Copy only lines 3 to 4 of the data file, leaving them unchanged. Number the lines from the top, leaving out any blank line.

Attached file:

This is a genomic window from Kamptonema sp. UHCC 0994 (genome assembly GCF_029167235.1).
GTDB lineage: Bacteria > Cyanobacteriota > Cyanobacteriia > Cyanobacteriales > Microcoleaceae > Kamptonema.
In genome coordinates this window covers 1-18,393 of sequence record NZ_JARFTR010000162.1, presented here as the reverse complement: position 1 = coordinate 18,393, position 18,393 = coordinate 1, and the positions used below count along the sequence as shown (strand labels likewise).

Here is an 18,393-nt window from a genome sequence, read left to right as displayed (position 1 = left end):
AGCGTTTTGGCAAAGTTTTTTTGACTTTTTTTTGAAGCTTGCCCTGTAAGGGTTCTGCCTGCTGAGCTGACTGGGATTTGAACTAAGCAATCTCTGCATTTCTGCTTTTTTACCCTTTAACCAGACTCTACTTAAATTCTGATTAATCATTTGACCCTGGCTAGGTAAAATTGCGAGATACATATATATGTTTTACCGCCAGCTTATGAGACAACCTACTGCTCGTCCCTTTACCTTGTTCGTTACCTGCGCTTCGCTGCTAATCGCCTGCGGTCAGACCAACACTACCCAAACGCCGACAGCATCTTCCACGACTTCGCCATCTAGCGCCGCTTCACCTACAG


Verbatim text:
In genome coordinates this window covers 1-18,393 of sequence record NZ_JARFTR010000162.1, presented here as the reverse complement: position 1 = coordinate 18,393, position 18,393 = coordinate 1, and the positions used below count along the sequence as shown (strand labels likewise).

Here is an 18,393-nt window from a genome sequence, read left to right as displayed (position 1 = left end):